alright, so i've been away for a while. but i had to come back just to post about Ramen California. seriously, I'm going to sound like a corporate shill in about two sentences except i'd like to think some of you old chowhounders still remember me.
anyway, shigetoshi nakamura, one of japan's most highly regarded ramen chefs has opened an experimental new restaurant, in Torrance, based on the principles of molecular cooking (the guy is buddies with ferran adria and ippudo's shigemi kawahara). he's blatantly trying to "invent" a "california ramen" style using local produce. at first i was pretty skeptical and though it would turn out to be some fusion-type wankery (well ok, it kind of is haha) but it's actually pretty freakin' great.
to really appreciate it though, longtime ramen fans might have to turn their expectations of super-saturated taste and notions of "authenticity" on the side. i sure did. (exilekiss, pho minh fans, you guys are gonna love the clean, earthy flavors). instead of deep, rich steaming ramen complexity, the chef has gone in the totally opposite direction, using seasonal california vegetables and a simple chicken soup. it sounds retarded and it took me a few visits, but i totally "get it." it's ramen with wine pairings and a slew of italian/euro influenced appetizers.
alright, i'll stop gushing. here's a quick breakdown:
"the californian" - ramen in chicken soup with 20 different seasonal vegetables.
"reggiano cheese tofu ramen" - the cheese tofu literally melts into the chicken soup and creates this umami bomb that is like tonkotsu, but cheesy in flavor. far out and damn good. the one that really woke me up to what he's trying to do.
"marsala ramen" - with indian curry powder, it actually has a strong punchy flavor and works well.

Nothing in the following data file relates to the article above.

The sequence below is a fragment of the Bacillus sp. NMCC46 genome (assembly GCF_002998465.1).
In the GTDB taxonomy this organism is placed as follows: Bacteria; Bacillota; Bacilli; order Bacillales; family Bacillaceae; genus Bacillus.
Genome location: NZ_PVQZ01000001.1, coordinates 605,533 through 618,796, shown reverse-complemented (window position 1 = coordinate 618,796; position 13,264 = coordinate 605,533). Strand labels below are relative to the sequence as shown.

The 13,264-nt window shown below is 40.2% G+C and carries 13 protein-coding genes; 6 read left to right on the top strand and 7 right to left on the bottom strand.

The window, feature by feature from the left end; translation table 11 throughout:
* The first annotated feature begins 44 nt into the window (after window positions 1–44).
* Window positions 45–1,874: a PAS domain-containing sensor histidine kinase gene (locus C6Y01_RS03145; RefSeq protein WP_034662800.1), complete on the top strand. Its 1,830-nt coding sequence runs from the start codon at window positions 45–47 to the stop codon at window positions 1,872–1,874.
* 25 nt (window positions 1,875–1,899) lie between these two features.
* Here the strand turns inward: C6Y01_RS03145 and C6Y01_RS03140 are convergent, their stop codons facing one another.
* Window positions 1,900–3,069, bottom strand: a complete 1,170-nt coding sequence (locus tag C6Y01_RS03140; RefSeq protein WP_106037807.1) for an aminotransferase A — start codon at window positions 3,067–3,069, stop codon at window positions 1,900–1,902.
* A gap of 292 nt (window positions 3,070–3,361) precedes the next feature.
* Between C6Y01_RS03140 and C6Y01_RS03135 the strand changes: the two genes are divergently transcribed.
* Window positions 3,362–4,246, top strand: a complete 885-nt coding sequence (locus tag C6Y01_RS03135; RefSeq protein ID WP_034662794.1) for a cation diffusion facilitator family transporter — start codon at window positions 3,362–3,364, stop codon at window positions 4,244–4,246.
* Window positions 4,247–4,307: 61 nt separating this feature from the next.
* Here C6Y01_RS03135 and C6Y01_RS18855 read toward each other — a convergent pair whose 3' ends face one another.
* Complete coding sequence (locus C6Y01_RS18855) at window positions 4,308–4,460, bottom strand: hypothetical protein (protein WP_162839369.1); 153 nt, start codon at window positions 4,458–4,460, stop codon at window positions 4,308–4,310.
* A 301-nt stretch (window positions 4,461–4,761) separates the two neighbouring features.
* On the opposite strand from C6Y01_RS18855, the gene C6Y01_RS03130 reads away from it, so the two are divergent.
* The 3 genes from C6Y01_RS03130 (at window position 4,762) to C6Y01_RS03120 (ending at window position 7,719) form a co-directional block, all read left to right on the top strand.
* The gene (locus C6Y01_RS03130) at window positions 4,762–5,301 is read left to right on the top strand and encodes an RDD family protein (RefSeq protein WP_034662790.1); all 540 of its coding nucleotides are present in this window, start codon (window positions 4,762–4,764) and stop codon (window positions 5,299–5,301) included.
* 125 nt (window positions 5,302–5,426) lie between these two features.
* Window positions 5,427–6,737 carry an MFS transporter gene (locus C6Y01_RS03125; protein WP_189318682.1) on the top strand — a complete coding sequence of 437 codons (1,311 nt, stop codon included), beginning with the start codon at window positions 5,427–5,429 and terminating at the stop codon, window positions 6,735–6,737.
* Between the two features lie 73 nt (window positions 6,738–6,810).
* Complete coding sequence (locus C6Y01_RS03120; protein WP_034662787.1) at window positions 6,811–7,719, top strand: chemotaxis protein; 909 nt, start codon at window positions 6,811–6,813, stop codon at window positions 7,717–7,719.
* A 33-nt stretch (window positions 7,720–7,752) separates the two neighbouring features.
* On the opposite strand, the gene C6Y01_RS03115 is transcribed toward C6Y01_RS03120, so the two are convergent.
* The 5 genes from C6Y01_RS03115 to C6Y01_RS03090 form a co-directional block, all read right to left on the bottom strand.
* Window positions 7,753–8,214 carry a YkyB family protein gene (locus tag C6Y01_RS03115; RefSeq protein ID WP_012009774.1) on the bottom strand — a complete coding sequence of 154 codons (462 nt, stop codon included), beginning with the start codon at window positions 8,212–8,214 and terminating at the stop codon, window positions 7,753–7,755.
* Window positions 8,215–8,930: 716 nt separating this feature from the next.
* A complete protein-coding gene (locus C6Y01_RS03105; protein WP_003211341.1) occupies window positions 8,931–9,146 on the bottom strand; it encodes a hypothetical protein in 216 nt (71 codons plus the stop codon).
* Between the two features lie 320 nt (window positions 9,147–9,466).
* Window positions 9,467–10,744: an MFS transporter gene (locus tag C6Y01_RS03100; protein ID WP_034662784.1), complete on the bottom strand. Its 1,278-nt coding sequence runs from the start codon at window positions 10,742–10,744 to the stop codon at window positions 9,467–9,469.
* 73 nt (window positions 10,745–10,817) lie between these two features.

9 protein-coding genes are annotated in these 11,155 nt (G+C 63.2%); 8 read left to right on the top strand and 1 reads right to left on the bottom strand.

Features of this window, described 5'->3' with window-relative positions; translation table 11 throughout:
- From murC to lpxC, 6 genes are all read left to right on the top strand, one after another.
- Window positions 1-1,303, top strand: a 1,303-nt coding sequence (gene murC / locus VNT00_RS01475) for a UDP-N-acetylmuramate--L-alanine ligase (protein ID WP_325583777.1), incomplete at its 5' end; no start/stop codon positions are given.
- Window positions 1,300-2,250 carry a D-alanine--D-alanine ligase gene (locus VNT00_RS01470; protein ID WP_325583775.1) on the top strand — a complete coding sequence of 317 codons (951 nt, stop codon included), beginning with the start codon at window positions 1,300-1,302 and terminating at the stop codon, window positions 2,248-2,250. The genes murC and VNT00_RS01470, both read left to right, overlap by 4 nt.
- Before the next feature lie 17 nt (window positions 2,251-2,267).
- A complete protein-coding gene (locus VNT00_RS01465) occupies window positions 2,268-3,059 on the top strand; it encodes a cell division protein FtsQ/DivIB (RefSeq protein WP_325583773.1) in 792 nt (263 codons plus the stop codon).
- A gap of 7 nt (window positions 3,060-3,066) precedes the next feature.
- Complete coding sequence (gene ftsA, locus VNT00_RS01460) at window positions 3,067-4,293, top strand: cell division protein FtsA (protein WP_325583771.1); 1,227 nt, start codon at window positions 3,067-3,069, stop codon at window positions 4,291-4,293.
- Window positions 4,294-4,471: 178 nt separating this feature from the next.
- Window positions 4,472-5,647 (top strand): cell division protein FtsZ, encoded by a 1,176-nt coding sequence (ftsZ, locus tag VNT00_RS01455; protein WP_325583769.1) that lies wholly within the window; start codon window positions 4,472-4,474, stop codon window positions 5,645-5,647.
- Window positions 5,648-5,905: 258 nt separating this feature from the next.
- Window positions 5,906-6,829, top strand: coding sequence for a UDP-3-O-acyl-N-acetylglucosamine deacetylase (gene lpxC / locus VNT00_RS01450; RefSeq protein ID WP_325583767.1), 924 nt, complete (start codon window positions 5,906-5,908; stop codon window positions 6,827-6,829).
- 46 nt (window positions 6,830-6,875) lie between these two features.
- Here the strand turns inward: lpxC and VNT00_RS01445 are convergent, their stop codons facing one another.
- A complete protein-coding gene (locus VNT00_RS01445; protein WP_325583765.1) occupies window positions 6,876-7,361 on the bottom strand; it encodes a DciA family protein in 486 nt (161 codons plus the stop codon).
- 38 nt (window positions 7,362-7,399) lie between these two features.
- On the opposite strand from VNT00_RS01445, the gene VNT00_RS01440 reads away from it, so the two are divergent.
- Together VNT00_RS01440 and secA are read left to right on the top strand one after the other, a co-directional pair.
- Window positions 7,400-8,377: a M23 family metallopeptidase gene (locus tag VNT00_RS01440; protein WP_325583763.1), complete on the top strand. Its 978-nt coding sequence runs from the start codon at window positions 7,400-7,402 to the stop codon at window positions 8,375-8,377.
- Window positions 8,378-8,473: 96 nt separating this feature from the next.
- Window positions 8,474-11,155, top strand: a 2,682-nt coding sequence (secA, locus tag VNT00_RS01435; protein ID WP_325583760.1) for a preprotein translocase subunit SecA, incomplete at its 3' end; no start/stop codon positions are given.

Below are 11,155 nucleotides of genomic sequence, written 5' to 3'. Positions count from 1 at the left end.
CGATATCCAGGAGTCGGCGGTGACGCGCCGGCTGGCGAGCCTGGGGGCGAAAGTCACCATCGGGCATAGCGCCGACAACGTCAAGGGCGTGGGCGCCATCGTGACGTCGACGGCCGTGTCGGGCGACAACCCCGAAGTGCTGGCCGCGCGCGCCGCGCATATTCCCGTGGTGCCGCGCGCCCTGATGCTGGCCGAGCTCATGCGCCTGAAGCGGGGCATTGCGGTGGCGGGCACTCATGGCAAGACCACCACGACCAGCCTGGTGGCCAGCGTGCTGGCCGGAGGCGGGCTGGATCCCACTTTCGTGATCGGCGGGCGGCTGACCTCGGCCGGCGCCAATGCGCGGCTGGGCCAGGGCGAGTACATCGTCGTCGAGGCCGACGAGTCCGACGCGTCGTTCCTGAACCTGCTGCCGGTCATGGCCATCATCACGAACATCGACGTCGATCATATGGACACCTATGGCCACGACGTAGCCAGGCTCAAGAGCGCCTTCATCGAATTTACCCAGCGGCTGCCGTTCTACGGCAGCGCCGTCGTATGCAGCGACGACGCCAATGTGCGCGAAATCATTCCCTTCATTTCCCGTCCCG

"heirloom tomato ramen" - simple and light with fresh tomatoes in chicken soup ramen. surprisingly good. actually not that surprising, all things considered.
there's a reggiano cheese tofu appetizer that is basically the same cheese tofu served mediterranean style over tomatoes. it's fantastic.
a fresh mozzarella and heirloom tomato dish that is about as fresh and quality as anything similar i've had.
a whitefish (snapper/flounder) carpaccio served with 5 different salts ranging from volcanic hawaiian ash salt to burmese pink salt, i believe it was. spartan, surprisingly devoid of excess moisture, but not dry.
some very flavorful smoked oysters that the chef smoked himself, in the shop.
if you guys go, the restaurant is still in a pre-opening phase (official opening is towards the end of june) but i get this feeling that the chef will be experimenting/tinkering with the menu for a long time to come. he asked me if i knew of a place in LA to get liquid nitrogen, so i did some research and found him a source. frankly, i can't wait to see what he does with it.
pics, and more effusive raving than you can shake a chopstick at: http://www.rameniac.com/resource/comm...
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